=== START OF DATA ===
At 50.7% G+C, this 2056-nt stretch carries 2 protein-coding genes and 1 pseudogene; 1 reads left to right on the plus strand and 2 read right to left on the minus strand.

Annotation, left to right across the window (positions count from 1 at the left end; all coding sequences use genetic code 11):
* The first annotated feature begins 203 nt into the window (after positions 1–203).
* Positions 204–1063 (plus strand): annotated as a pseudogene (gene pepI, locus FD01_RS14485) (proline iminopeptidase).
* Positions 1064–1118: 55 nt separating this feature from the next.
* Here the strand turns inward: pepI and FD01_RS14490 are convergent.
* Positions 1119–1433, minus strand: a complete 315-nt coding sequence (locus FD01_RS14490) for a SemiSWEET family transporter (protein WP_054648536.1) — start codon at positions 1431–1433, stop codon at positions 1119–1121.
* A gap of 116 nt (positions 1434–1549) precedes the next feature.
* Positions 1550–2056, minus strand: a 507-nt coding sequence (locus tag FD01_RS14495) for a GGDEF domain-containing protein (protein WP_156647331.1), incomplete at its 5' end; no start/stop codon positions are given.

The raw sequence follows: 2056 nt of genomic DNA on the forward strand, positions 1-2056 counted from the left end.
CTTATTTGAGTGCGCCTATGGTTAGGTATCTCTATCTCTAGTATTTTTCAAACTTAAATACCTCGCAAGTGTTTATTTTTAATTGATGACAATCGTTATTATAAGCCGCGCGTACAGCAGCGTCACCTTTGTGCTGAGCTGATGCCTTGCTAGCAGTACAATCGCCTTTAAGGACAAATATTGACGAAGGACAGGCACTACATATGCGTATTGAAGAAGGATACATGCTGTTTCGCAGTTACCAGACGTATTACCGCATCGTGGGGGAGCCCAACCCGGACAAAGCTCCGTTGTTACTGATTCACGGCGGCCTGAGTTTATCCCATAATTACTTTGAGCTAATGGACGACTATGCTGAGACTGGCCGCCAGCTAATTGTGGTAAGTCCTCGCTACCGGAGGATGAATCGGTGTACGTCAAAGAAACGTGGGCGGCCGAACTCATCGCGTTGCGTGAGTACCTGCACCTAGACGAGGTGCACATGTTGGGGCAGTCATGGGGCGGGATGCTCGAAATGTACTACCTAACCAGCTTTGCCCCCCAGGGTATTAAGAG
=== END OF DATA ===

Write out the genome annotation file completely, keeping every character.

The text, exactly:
At 50.7% G+C, this 2056-nt stretch carries 2 protein-coding genes and 1 pseudogene; 1 reads left to right on the plus strand and 2 read right to left on the minus strand.

Annotation, left to right across the window (positions count from 1 at the left end; all coding sequences use genetic code 11):
* The first annotated feature begins 203 nt into the window (after positions 1–203).
* Positions 204–1063 (plus strand): annotated as a pseudogene (gene pepI, locus FD01_RS14485) (proline iminopeptidase).
* Positions 1064–1118: 55 nt separating this feature from the next.
* Here the strand turns inward: pepI and FD01_RS14490 are convergent.
* Positions 1119–1433, minus strand: a complete 315-nt coding sequence (locus FD01_RS14490) for a SemiSWEET family transporter (protein WP_054648536.1) — start codon at positions 1431–1433, stop codon at positions 1119–1121.
* A gap of 116 nt (positions 1434–1549) precedes the next feature.
* Positions 1550–2056, minus strand: a 507-nt coding sequence (locus tag FD01_RS14495) for a GGDEF domain-containing protein (protein WP_156647331.1), incomplete at its 5' end; no start/stop codon positions are given.

The raw sequence follows: 2056 nt of genomic DNA on the forward strand, positions 1-2056 counted from the left end.
CTTATTTGAGTGCGCCTATGGTTAGGTATCTCTATCTCTAGTATTTTTCAAACTTAAATACCTCGCAAGTGTTTATTTTTAATTGATGACAATCGTTATTATAAGCCGCGCGTACAGCAGCGTCACCTTTGTGCTGAGCTGATGCCTTGCTAGCAGTACAATCGCCTTTAAGGACAAATATTGACGAAGGACAGGCACTACATATGCGTATTGAAGAAGGATACATGCTGTTTCGCAGTTACCAGACGTATTACCGCATCGTGGGGGAGCCCAACCCGGACAAAGCTCCGTTGTTACTGATTCACGGCGGCCTGAGTTTATCCCATAATTACTTTGAGCTAATGGACGACTATGCTGAGACTGGCCGCCAGCTAATTGTGGTAAGTCCTCGCTACCGGAGGATGAATCGGTGTACGTCAAAGAAACGTGGGCGGCCGAACTCATCGCGTTGCGTGAGTACCTGCACCTAGACGAGGTGCACATGTTGGGGCAGTCATGGGGCGGGATGCTCGAAATGTACTACCTAACCAGCTTTGCCCCCCAGGGTATTAAGAG